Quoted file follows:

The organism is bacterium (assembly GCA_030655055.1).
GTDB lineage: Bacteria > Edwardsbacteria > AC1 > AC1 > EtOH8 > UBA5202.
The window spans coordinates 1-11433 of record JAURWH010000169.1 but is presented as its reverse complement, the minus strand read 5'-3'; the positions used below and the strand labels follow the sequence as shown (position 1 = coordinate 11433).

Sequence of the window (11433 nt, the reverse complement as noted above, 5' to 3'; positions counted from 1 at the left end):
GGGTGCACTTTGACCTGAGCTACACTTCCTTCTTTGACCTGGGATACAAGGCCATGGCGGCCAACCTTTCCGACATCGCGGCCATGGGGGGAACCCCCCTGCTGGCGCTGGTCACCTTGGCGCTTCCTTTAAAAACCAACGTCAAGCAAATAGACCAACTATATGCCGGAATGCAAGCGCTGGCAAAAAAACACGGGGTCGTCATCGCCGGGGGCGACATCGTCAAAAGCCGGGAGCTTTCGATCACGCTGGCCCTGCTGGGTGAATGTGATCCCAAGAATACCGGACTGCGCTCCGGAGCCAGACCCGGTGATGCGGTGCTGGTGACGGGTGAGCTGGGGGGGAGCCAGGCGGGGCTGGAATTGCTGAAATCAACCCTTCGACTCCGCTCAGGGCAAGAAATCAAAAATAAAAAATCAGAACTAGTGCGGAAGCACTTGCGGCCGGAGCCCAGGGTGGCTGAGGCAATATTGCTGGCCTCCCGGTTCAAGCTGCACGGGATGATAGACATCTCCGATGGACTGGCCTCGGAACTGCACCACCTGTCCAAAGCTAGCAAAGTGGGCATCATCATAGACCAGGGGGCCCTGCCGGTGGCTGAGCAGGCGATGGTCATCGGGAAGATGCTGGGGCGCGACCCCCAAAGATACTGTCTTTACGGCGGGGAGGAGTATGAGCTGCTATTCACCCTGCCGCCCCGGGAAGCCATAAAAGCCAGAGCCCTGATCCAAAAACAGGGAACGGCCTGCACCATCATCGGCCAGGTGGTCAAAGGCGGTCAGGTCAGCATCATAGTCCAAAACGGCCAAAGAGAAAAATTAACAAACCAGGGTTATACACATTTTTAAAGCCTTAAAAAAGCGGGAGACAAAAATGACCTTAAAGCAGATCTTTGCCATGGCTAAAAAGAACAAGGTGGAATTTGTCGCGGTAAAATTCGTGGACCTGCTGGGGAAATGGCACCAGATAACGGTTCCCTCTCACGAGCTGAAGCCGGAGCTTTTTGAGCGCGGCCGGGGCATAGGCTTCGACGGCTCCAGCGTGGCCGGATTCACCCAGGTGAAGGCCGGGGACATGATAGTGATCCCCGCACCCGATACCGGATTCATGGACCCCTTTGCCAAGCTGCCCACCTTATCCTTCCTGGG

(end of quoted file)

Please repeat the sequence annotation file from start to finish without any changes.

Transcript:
The organism is bacterium (assembly GCA_030655055.1).
GTDB lineage: Bacteria > Edwardsbacteria > AC1 > AC1 > EtOH8 > UBA5202.
The window spans coordinates 1-11433 of record JAURWH010000169.1 but is presented as its reverse complement, the minus strand read 5'-3'; the positions used below and the strand labels follow the sequence as shown (position 1 = coordinate 11433).

Sequence of the window (11433 nt, the reverse complement as noted above, 5' to 3'; positions counted from 1 at the left end):
GGGTGCACTTTGACCTGAGCTACACTTCCTTCTTTGACCTGGGATACAAGGCCATGGCGGCCAACCTTTCCGACATCGCGGCCATGGGGGGAACCCCCCTGCTGGCGCTGGTCACCTTGGCGCTTCCTTTAAAAACCAACGTCAAGCAAATAGACCAACTATATGCCGGAATGCAAGCGCTGGCAAAAAAACACGGGGTCGTCATCGCCGGGGGCGACATCGTCAAAAGCCGGGAGCTTTCGATCACGCTGGCCCTGCTGGGTGAATGTGATCCCAAGAATACCGGACTGCGCTCCGGAGCCAGACCCGGTGATGCGGTGCTGGTGACGGGTGAGCTGGGGGGGAGCCAGGCGGGGCTGGAATTGCTGAAATCAACCCTTCGACTCCGCTCAGGGCAAGAAATCAAAAATAAAAAATCAGAACTAGTGCGGAAGCACTTGCGGCCGGAGCCCAGGGTGGCTGAGGCAATATTGCTGGCCTCCCGGTTCAAGCTGCACGGGATGATAGACATCTCCGATGGACTGGCCTCGGAACTGCACCACCTGTCCAAAGCTAGCAAAGTGGGCATCATCATAGACCAGGGGGCCCTGCCGGTGGCTGAGCAGGCGATGGTCATCGGGAAGATGCTGGGGCGCGACCCCCAAAGATACTGTCTTTACGGCGGGGAGGAGTATGAGCTGCTATTCACCCTGCCGCCCCGGGAAGCCATAAAAGCCAGAGCCCTGATCCAAAAACAGGGAACGGCCTGCACCATCATCGGCCAGGTGGTCAAAGGCGGTCAGGTCAGCATCATAGTCCAAAACGGCCAAAGAGAAAAATTAACAAACCAGGGTTATACACATTTTTAAAGCCTTAAAAAAGCGGGAGACAAAAATGACCTTAAAGCAGATCTTTGCCATGGCTAAAAAGAACAAGGTGGAATTTGTCGCGGTAAAATTCGTGGACCTGCTGGGGAAATGGCACCAGATAACGGTTCCCTCTCACGAGCTGAAGCCGGAGCTTTTTGAGCGCGGCCGGGGCATAGGCTTCGACGGCTCCAGCGTGGCCGGATTCACCCAGGTGAAGGCCGGGGACATGATAGTGATCCCCGCACCCGATACCGGATTCATGGACCCCTTTGCCAAGCTGCCCACCTTATCCTTCCTGGG